5

For the backstory, I'm developing a GUI application in C#/WPF. I already had in my code quite many instances of

<ComboBox ItemsSource="{Binding Items}">
    <ComboBox.ItemTemplate>
        <DataTemplate>
            <TextBlock Text="{Binding ItemName}"/>
        </DataTemplate>
    </ComboBox.ItemTemplate/>
</ComboBox>

when I accidentally stumbled upon DisplayMemberPath during a marginally related StackOverflow search, which makes the above

<ComboBox ItemsSource="{Binding Items}"
          DisplayMemberPath="ItemName"/>

Now ComboBox has 158 public properties, and I really doubt that I should read all of their descriptions before even starting to use a ComboBox. On the other hand I'm really afraid of encountering this problem on a larger scale, since this is my first WPF app and I sometimes get the feeling of doing it wrong.

Note that online tutorials apart from the official documentation are very unreliable, often wrong and/or poorly written; at least I found it hard to find a good one. On the other hand, any programming books I've encountered went into too much detail, taking whole chapters explaining things that were obvious to me after the first paragraph, so I skipped a lot of parts.

When using a complex framework or library, how can I avoid accidentally skipping a relevant part of the impenetrably huge documentation, therefore creating unnecessary work for myself?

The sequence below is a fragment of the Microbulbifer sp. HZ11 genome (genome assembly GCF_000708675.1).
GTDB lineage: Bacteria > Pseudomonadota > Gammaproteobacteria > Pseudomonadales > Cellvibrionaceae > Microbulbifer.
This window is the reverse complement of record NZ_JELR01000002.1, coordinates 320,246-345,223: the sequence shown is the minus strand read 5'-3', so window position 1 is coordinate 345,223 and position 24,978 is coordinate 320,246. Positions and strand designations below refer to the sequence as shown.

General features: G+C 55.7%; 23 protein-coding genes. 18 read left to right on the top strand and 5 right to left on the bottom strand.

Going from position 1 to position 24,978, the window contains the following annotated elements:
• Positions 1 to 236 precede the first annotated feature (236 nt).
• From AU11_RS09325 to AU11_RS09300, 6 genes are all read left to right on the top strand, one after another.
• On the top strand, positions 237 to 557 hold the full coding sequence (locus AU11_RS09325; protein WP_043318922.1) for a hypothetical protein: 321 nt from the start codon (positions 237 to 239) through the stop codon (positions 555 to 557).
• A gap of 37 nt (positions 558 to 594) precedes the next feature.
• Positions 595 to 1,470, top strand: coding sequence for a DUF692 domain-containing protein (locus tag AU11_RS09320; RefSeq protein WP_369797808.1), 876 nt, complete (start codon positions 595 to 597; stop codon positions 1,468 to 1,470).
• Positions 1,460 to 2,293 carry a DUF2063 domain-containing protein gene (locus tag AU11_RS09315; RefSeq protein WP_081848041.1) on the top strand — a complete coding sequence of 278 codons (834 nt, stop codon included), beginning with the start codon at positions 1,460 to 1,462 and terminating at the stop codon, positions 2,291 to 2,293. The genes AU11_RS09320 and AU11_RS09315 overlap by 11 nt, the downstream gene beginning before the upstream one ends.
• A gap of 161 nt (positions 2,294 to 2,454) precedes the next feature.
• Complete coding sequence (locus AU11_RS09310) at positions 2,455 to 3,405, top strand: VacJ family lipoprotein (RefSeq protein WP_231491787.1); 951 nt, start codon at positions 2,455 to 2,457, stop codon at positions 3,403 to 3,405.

I don't think this is a duplicate of What kind of process should I use to learn a big system? or How do you dive into large code bases?, because these are about learning a codebase that you have to understand/work on/modify/improve, also assuming that you have access to the code itself. My question is about being a user of a framework, and the task at hand is "given the huge official documentation and Google, efficiently find those parts of the framework that I can use to make my work easier".

  • There is no 100% failproof way. Look also inside free software coded with that framework. Ask on specialized forums. – Basile Starynkevitch Jul 30 '14 at 8:11
  • Use frameworks that don't expose 158 public properties for a ComboBox? – sbichenko Jul 30 '14 at 8:51
  • @exizt That's worth another Programmers.SE question, but 1. in this case I have to use WPF, and 2. WPF is otherwise the best GUI framework I've seen, though I haven't used many of them. – marczellm Jul 30 '14 at 9:05
  • possible duplicate of What kind of process should I use to learn a big system? – gnat Jul 30 '14 at 9:22
  • @gnat I don't think so, because that's itself a duplicate of How do you dive into large code bases?, and that one's about learning a codebase, not a framework. – marczellm Jul 30 '14 at 9:43
3

When using a complex framework or library, how can I avoid accidentally skipping a relevant part of the impenetrably huge documentation, therefore creating unnecessary work for myself?

You can never know everything yourself. By exposing your code to others, you will have other people with other knowledge seeing how things are done and correcting you.

Think of colleagues, but also things like open source projects or even https://codereview.stackexchange.com/ .

Your Answer

By clicking “Post Your Answer”, you agree to our terms of service, privacy policy and cookie policy

Not the answer you're looking for? Browse other questions tagged or ask your own question.